I wanted to believe I wouldn’t panic.
I started a writing project with a lot of anticipation and excitement. I felt oddly optimistic. I had reasonable expectations, was excited to try something new, and felt thankful for the habits of mind (journaling, weekly prayer with a friend, writing habits, and breath prayer) that have helped me combat my habitual anxiety. Plus, I have a new mantra: baby steps! Surely I won’t repeat old patterns?
Do not go gentle into the crazy-making, I told myself. Just don’t go there.
And then, like Peter walking across the water, the floundering started.
The weird thing is, it started after a lot of good stuff happened. For about a week, I was stoked. Then I started hyperventilating.
“Who do you think you are?” my little soul-gremlins whispered.
Every time I sat down to write, I felt hopeless. Every time I thought about the project, I felt dejected. Clearly, I don’t have the know-how, skill, platform, or insight to do anything, much less this. No one cared. What did it matter if I kept going?
Today this happened. Not last month. I am in the middle of this.
Oh, my friends, this is an old, old (old) pattern with me. It’s from waaay back, the anxiety I felt before elementary school science fairs, the clenched stomach I got in art classes in high school, the pit of despair I felt when looking for my first job, the PTSD when I felt a desire to read the Bible after a long time away, the existential terror I feel every time I try to do new things.
If you struggle with anxiety, if you are afraid to start new things, please know that you are my sister or brother.
Sometimes, it is hard work just to breathe.
Paying Attention to Anxiety
I’m trying to pay attention to this anxiety because I am done trying to pretend it isn’t happening. I am done trying to pretend I don’t sweat when I try something new. I am done trying to pretend I have everything figured out. That is the soul-sickness that has kept me from God for years. That is the self-mutilation that has kept me anxious and afraid.
No—the truth is I am a messy, broken, fearful person who is trying to learn to keep her eyes on the light, and it is not always pretty.
Now that we’re honest with each other about just how confident I’ve been feeling lately, here is what is keeping me sane:
1. Breath prayer.
Lord Jesus Christ, have mercy on me, a sinner. I say that all the way home from my girls’ gymnastics class. I will lie down and sleep in peace because you alone, O Lord, make me dwell in safety. I say that as I’m worrying that my anxiety will keep me up for another night, even though I’m exhausted.
The thing about breath prayer is it is a turning away from the crazy-making thoughts towards the truth I need to cling to. It is an over and over reminder that my inadequacy is not a new phenomenon, and is, in fact, a blessed relief.
It is also very simple. Prayer. Breathe, repeat. I can handle that.
I do the work.
I sit down and write on schedule. I do the laundry. I spend time reading to my kids. I answer email. I pray. I run a dust cloth over the furniture. Then I write some more.
When my writing is poor, I plug my nose and write crap when I am scheduled to. I am faithful about this, even when I feel shaky afterwards. I take comfort knowing that Anne Lamott calls them “shitty first drafts” for a reason. I write like it’s a school assignment I have no choice but to finish. I give myself an A for effort, every time.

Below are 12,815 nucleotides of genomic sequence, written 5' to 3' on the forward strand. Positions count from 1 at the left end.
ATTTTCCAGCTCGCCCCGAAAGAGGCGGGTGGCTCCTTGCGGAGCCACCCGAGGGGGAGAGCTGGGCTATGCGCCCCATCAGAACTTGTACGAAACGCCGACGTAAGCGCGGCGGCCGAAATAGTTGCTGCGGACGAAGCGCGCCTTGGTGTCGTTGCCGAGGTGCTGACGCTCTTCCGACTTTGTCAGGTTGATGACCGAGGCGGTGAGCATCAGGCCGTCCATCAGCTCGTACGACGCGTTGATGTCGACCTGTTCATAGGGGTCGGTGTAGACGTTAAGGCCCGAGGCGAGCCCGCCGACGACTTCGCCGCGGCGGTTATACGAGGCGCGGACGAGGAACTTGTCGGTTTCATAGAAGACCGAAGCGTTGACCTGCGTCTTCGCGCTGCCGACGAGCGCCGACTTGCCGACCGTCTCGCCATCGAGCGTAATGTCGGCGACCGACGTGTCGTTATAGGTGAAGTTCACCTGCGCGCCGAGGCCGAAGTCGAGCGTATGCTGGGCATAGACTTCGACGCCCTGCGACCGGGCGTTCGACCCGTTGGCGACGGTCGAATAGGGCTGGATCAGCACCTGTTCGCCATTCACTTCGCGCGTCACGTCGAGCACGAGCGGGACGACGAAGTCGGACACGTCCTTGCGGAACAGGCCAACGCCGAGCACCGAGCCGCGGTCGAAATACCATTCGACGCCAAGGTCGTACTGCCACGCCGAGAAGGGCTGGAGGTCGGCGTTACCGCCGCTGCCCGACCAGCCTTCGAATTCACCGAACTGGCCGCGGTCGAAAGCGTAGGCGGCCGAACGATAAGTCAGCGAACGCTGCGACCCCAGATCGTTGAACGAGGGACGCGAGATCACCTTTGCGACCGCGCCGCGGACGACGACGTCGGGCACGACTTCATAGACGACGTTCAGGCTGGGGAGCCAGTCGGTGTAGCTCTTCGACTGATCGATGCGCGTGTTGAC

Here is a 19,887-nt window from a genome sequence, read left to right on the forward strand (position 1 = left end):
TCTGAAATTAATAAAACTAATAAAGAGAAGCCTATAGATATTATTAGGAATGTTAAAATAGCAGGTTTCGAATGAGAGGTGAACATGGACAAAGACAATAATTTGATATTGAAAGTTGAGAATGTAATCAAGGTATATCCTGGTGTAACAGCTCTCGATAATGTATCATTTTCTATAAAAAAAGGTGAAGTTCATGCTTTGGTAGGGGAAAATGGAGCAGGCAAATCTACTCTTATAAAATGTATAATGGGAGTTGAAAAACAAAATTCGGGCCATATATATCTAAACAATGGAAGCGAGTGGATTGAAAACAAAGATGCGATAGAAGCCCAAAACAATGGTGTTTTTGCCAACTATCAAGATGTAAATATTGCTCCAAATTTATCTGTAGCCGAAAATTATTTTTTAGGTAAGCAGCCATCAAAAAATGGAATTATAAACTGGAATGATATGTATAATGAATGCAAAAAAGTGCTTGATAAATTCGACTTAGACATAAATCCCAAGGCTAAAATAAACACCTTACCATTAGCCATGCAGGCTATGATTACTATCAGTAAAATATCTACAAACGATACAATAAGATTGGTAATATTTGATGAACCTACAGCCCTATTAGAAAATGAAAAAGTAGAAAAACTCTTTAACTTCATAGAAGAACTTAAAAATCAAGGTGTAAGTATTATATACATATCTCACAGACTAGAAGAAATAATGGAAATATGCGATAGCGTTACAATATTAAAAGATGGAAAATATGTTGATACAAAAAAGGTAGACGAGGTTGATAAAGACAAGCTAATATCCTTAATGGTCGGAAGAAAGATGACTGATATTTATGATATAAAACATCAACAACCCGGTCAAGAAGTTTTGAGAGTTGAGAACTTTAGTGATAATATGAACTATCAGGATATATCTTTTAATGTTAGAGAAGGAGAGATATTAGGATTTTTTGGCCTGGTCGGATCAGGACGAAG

When I feel blocked, I lower my standards, as William Stafford counseled.
3. I try to focus on someone other than myself.
This is hard. When I look at all the amazing writers out there on the Internet, I am tempted to pretend they do not exist. I read their lovely posts and I do not tweet them on purpose. I hope all those more-successful writers notice.
So today, I sit down and write some nice comments on other people’s blogs. I subscribe to their work. I send out a bunch of tweets saying how inspiring their posts are, because it’s true.
Afterwards, I notice my breathing is easier.
4. I remind myself I have a choice.
If a project makes me sick and depressed, I can stop working on it. If I stop feeling passion about it, I can stop. There’s no “should”. There’s no “have-to” except in my head. I am not a mouse caught in a trap. I am a beloved daughter, doing her best to be faithful.
I don’t want to give up. But I can choose to keep trying each day with gratitude, instead of telling myself I’m a despicable person if I do anything less than succeed wildly.
5. I focus on love. I think of the email I got from a twenty-year-old girl who said everyone thought she was fine but inside, she was screaming. That broke my heart a million different ways. She said over and over how she should read the Bible, but didn’t. That was me too. Sometimes that is still me.
You know what? I desperately need this book. Perhaps writing it, for me and one other person, could be a generous act of worship.
What Changed Today
Today, I feel better. Here’s what changed: I showed up, and I did some hard work, and it didn’t kill me. In other words, nothing outside me has changed—not my platform, or my penchant for anxiety, or the hard work that lies ahead of me.
What changed is I was faithful for another day. And that is nothing to sniff at. That, indeed, is all Jesus asks of us.
Here’s the truth I want to sing to you today: it is okay to realize that you’re afraid. It is okay to admit it. And it is a blessed, blessed thing when you can move forward anyway.
Each day holds a thousand invitations to step out of the handcuffs we’re used to. Can we hold hands as we drop our chains?
Image credit: Kristina Patenio